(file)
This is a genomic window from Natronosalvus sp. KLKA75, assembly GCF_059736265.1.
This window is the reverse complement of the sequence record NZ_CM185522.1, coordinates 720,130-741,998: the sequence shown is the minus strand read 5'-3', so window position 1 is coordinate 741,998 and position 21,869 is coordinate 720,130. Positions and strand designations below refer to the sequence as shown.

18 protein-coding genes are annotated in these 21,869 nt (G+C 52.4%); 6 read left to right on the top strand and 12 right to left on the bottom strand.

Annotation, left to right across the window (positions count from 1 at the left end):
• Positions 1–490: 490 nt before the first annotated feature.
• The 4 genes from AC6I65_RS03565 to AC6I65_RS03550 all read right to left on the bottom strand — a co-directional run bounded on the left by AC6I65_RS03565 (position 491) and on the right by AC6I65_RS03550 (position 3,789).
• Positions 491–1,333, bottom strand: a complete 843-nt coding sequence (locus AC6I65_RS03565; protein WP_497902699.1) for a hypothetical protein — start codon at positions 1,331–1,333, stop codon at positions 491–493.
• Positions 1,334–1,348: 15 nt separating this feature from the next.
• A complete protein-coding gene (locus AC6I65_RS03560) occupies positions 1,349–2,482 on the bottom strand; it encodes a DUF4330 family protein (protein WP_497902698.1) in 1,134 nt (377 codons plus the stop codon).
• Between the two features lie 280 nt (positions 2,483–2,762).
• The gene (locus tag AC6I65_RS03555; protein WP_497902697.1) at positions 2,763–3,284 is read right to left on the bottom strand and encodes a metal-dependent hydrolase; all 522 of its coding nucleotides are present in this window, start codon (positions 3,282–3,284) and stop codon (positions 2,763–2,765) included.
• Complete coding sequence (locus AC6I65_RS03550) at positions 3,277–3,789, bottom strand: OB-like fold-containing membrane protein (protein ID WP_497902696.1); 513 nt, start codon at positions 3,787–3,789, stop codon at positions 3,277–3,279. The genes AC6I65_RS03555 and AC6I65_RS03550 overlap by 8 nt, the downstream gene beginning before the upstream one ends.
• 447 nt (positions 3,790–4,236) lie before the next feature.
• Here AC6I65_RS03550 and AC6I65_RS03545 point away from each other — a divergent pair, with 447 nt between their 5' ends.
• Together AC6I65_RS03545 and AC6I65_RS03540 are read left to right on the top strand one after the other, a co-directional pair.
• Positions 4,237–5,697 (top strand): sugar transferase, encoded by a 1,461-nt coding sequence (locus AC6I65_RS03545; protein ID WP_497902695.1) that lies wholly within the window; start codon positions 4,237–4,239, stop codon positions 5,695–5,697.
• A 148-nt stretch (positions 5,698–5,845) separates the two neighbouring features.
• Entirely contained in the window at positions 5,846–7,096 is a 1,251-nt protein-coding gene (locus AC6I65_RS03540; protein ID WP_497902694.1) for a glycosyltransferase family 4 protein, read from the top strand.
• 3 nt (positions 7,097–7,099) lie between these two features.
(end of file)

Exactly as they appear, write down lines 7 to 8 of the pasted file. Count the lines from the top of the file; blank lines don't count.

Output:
• Positions 491–1,333, bottom strand: a complete 843-nt coding sequence (locus AC6I65_RS03565; protein WP_497902699.1) for a hypothetical protein — start codon at positions 1,331–1,333, stop codon at positions 491–493.
• Positions 1,334–1,348: 15 nt separating this feature from the next.